Exercise intolerance and endothelial dysfunction are hallmarks of type 2 diabetes (T2D) and chronic heart failure (CHF) and are powerful prognostic indicators of future hospitalization and death. Over 5.7 million Americans have CHF. One in five will die within one year of diagnosis, and survival rates are much lower for the nearly 40% of patients who have concomitant T2D. Endothelial function is a critical determinant of exercise capacity. During exercise, shear stress stimulates production of nitric oxide (NO) from the endothelium, leading to vasodilation and redistribution of blood flow to working muscles. This process is impaired in T2D and CHF and correlates strongly with exercise capacity at baseline and in response to exercise training in patients with CHF. Aerobic exercise training improves endothelial function and exercise capacity in patients with T2D or CHF. However, exercise capacity is reduced in patients with combined CHF+T2D relative to those with CHF alone, and preliminary evidence suggests gains in exercise capacity in response to exercise training are also attenuated in this population. Oxidative stress is high in CHF and T2D and is commonly implicated as a key mediator of reduced NO bioavailability and endothelial function. We hypothesize that when added to the complications of CHF, the metabolic and vascular perturbations of T2D augment production of reactive oxygen species (ROS), further limiting NO bioavailability and endothelial function. We propose to measure exercise capacity, skeletal muscle perfusion during exercise (near-infrared spectroscopy), endothelial function (brachial artery flow-mediated dilation), NO bioavailability (nitrite flux) and ROS (nitrotyrosine, 8-OHdG) i patients with CHF (n=30) or CHF+T2D (n=30) prior to and following a 12- week exercise training program (5d/wk, 30 min/d, 60-75% VO2max) to determine whether: 1) lower exercise capacity in CHF+T2D is associated with diminished skeletal muscle perfusion during exercise, NO bioavailability, endothelial function, and greater ROS production relative to patients with CHF alone, and 2) improvements in exercise capacity in response to exercise training are mitigated in patients with CHF+T2D and are associated with attenuated improvements in endothelial function and skeletal muscle blood flow during exercise. The proposed studies will be a first step in providing valuable insight into the mechanisms underlying reduced exercise capacity in patients with CHF+T2D, mechanisms which may lead to the development and testing of targeted interventions to augment endothelial function and exercise capacity or may point toward pharmacologic interventions that will subsume the same functions. This project will also provide the applicant with the opportunity to learn new laboratory skills including Doppler ultrasound, near infrared spectroscopy, and measures of plasma nitrite flux while refining those needed for the conduct of clinical exercise intervention trials in patient populations as well as grant writing, manuscript preparation, and statistical analysis.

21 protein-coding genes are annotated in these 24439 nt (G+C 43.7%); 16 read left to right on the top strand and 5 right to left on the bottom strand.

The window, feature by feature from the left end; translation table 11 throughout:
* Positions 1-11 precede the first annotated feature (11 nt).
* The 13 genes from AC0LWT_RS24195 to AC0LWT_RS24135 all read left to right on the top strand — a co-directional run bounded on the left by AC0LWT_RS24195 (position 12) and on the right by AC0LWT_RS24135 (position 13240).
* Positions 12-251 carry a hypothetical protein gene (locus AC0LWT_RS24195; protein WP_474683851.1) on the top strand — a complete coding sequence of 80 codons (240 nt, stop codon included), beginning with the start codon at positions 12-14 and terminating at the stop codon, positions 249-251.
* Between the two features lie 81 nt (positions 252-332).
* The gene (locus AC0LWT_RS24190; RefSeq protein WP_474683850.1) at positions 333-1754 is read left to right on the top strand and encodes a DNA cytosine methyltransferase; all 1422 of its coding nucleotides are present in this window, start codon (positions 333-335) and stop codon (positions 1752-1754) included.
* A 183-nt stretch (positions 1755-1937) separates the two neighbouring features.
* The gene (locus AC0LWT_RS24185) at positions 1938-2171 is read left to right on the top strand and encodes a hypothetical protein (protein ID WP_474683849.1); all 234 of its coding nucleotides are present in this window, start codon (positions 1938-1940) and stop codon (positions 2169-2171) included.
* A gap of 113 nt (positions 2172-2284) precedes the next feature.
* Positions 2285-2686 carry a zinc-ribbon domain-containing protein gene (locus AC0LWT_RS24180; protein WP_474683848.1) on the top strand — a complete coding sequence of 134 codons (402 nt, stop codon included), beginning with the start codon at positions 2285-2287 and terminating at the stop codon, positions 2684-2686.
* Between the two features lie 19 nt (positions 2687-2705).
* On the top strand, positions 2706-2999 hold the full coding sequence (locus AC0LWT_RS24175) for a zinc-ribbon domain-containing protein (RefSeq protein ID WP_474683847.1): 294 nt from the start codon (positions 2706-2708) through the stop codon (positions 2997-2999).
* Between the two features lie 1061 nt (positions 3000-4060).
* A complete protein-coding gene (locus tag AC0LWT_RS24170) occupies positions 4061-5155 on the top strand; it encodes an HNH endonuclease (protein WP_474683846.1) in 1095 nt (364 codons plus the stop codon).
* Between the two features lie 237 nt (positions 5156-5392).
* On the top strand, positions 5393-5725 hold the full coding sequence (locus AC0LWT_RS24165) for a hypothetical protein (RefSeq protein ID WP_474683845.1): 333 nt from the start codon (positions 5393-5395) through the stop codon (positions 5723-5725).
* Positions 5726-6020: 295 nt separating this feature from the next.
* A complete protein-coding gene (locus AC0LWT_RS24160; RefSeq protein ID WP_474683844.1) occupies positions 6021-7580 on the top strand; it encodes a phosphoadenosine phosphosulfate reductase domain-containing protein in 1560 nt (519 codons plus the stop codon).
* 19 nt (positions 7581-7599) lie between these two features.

Public Health Relevance

Exercise intolerance and endothelial dysfunction are hallmarks of type 2 diabetes (T2D) and chronic heart failure (CHF) and are powerful prognostic indicators of future hospitalization and death. Although aerobic exercise training improves endothelial function and exercise capacity in patients with T2D or CHF, exercise capacity is reduced in patients with combined CHF+T2D relative to those with CHF alone, and preliminary evidence suggests gains in exercise capacity in response to exercise training are also attenuated in this population. The proposed studies will be a first step in providing valuable insight into the mechanisms underlying reduced exercise capacity in patients with CHF+T2D, mechanisms which may lead to the development and testing of targeted interventions to augment endothelial function and exercise capacity.

Agency
National Institute of Health (NIH)
Type
Postdoctoral Individual National Research Service Award (F32)
Project #
5F32HL112575-03
Application #
8692589
Study Section
Special Emphasis Panel (ZRG1)
Program Officer
Meadows, Tawanna
Project Start
Project End
Budget Start
Budget End
Support Year
3
Fiscal Year
2014
Total Cost
Indirect Cost
Name
Duke University
Department
Internal Medicine/Medicine
Type
Schools of Medicine
DUNS #
City
Durham
State
NC
Country
United States
Zip Code
27705